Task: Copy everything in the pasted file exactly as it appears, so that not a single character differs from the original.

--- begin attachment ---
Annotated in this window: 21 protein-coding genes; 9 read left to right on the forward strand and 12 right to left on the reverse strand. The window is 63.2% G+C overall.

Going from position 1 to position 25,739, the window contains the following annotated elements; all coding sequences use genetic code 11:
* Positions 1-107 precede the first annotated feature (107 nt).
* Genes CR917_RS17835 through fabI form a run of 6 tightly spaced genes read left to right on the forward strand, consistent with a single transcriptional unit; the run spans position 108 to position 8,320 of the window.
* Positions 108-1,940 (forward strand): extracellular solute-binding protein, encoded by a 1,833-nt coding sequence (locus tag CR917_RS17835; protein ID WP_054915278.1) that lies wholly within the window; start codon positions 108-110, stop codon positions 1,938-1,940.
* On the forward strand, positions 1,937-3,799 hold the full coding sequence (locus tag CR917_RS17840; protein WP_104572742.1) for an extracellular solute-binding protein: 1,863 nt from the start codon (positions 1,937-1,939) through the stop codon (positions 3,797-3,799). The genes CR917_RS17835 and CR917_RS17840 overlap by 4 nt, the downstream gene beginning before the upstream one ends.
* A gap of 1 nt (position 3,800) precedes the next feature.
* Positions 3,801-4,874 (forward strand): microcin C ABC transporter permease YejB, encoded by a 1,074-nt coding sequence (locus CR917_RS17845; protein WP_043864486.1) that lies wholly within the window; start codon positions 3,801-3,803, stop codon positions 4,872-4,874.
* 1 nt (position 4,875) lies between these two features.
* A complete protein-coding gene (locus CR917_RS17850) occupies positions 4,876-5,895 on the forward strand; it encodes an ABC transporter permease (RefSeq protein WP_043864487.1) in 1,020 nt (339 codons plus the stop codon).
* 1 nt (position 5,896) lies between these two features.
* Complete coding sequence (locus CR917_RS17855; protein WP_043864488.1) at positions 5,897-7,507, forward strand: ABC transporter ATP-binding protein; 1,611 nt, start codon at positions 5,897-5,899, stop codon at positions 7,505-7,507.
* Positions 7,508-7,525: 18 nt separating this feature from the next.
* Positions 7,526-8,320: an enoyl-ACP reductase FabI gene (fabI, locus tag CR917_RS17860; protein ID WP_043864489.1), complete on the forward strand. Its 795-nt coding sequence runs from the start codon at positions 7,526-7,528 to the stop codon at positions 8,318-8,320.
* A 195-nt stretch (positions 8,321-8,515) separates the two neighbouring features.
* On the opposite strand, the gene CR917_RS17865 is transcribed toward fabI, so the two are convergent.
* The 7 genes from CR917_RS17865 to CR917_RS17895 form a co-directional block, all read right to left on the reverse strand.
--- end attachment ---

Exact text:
Annotated in this window: 21 protein-coding genes; 9 read left to right on the forward strand and 12 right to left on the reverse strand. The window is 63.2% G+C overall.

Going from position 1 to position 25,739, the window contains the following annotated elements; all coding sequences use genetic code 11:
* Positions 1-107 precede the first annotated feature (107 nt).
* Genes CR917_RS17835 through fabI form a run of 6 tightly spaced genes read left to right on the forward strand, consistent with a single transcriptional unit; the run spans position 108 to position 8,320 of the window.
* Positions 108-1,940 (forward strand): extracellular solute-binding protein, encoded by a 1,833-nt coding sequence (locus tag CR917_RS17835; protein ID WP_054915278.1) that lies wholly within the window; start codon positions 108-110, stop codon positions 1,938-1,940.
* On the forward strand, positions 1,937-3,799 hold the full coding sequence (locus tag CR917_RS17840; protein WP_104572742.1) for an extracellular solute-binding protein: 1,863 nt from the start codon (positions 1,937-1,939) through the stop codon (positions 3,797-3,799). The genes CR917_RS17835 and CR917_RS17840 overlap by 4 nt, the downstream gene beginning before the upstream one ends.
* A gap of 1 nt (position 3,800) precedes the next feature.
* Positions 3,801-4,874 (forward strand): microcin C ABC transporter permease YejB, encoded by a 1,074-nt coding sequence (locus CR917_RS17845; protein WP_043864486.1) that lies wholly within the window; start codon positions 3,801-3,803, stop codon positions 4,872-4,874.
* 1 nt (position 4,875) lies between these two features.
* A complete protein-coding gene (locus CR917_RS17850) occupies positions 4,876-5,895 on the forward strand; it encodes an ABC transporter permease (RefSeq protein WP_043864487.1) in 1,020 nt (339 codons plus the stop codon).
* 1 nt (position 5,896) lies between these two features.
* Complete coding sequence (locus CR917_RS17855; protein WP_043864488.1) at positions 5,897-7,507, forward strand: ABC transporter ATP-binding protein; 1,611 nt, start codon at positions 5,897-5,899, stop codon at positions 7,505-7,507.
* Positions 7,508-7,525: 18 nt separating this feature from the next.
* Positions 7,526-8,320: an enoyl-ACP reductase FabI gene (fabI, locus tag CR917_RS17860; protein ID WP_043864489.1), complete on the forward strand. Its 795-nt coding sequence runs from the start codon at positions 7,526-7,528 to the stop codon at positions 8,318-8,320.
* A 195-nt stretch (positions 8,321-8,515) separates the two neighbouring features.
* On the opposite strand, the gene CR917_RS17865 is transcribed toward fabI, so the two are convergent.
* The 7 genes from CR917_RS17865 to CR917_RS17895 form a co-directional block, all read right to left on the reverse strand.